Also, in the above photo, a lub channel has been milled into the flat sliding surface. The V-groove won't need that as it has a slightly smaller angle than 90 and there is always some clearance between the top of it and the V-guide.

On the left side, milled flat the surface for the Z ball nut assembly to be mounted.


This is the cross slide after milling the recess and drilling and tapping M3 holes for the guides:


Here's a top view, mounting holes for the X ball nut assembly have been drilled and counter-bored:


Will fill the unused holes with epoxy later.

Dan

503  General CNC Chat / Show"N"Tell ( Your Machines) / 9x20 Chinese Lathe Conversion on: March 07, 2012, 09:23:57 AM
Hi,

I have this little lathe which hasn't really been used in the last couple of years, so I decided I'd better convert it to CNC which I could really use.



It is a Chinese conventional 9x20 lathe. They make them on several factories in China with different quality. This particular one was quite poorly made. The good thing in these lathes is usually their heavy cast bed and headstock and that's why it qualified as a good candidate for a conversion Smiley

Going to strip off everything and fit ball screws to both axes, with stepper motors to drive them and make up a new tray with appropriate guards. The plan is also to replace the AC induction motor driving the spindle with an AC servo motor. Quite some rework is needed to make all I want.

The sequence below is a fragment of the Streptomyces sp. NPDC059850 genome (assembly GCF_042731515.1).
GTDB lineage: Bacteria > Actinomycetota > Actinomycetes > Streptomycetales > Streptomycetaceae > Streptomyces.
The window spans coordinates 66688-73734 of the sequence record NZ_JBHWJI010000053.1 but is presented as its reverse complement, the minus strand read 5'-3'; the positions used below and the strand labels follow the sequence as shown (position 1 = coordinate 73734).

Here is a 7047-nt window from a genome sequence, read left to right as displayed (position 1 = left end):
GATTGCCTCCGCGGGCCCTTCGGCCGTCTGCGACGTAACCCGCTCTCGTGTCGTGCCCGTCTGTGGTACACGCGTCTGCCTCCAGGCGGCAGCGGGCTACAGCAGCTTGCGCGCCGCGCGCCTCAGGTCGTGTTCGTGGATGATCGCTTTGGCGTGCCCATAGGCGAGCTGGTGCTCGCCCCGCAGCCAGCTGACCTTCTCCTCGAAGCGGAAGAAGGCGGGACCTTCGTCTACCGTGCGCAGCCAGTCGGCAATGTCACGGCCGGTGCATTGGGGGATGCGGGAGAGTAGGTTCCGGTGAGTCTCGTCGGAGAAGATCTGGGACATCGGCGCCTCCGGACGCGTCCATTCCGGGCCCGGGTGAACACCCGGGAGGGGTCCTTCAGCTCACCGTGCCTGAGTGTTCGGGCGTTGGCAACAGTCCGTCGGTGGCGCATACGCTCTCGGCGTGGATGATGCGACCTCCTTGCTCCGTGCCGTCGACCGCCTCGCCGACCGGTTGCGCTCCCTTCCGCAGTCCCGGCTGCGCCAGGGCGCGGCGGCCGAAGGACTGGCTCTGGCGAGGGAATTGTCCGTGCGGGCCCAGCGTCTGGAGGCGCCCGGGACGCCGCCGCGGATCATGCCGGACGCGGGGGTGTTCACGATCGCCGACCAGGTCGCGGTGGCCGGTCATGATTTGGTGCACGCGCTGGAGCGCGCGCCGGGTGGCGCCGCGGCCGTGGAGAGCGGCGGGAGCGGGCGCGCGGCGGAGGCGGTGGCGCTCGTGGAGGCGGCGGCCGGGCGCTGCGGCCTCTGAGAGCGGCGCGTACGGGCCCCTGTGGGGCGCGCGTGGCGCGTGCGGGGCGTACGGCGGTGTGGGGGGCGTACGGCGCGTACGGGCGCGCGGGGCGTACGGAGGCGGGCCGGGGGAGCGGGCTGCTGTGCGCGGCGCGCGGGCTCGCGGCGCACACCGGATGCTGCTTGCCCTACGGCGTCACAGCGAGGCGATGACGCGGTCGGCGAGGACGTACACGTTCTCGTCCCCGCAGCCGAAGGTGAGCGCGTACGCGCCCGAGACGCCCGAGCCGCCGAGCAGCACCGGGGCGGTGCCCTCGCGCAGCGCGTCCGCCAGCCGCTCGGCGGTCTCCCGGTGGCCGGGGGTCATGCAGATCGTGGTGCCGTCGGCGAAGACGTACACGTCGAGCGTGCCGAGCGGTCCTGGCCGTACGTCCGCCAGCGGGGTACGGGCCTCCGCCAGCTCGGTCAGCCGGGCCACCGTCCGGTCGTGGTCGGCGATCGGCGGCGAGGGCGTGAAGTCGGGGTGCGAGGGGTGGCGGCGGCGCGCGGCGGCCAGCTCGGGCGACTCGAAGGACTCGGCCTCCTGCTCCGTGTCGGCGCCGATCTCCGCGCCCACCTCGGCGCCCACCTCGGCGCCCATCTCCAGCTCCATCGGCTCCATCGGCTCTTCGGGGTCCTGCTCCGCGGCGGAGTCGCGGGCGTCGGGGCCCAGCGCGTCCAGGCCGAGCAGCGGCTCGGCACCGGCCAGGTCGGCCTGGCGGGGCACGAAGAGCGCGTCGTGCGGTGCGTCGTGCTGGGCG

First, stripped off everything:


Headstock got new bearings installed and after mounting it back I checked for alignment to the Z axis:


It was found to be around 0.1mm out over 150mm. Simply filing the V-groove on the headstock in the right spots brought it to within 0.02mm over 150mm, which is a satisfactory result. It was a long process: filing a bit, mounting it back and testing and then back dismantling and filing more based on the test result. Took quite a few iterations, but it paid off Smiley
504  General CNC Chat / Show"N"Tell ( Your Machines) / Re: Just got a lathe to retrofit on: March 04, 2012, 04:07:24 AM
Very well done, Hood! It's so much better than the original turret you had, which was stopping each station on its way.

Dan
505  Mach Discussion / General Mach Discussion / Re: Converting Heidenhain sine wave to TTL on: February 28, 2012, 12:06:37 PM
Thanks Nosmo. will read it later.

Dan
506  Mach Discussion / General Mach Discussion / Re: Converting Heidenhain sine wave to TTL on: February 28, 2012, 11:22:11 AM
If you have a link with a detailed description and some pictures, I would love to read.

Dan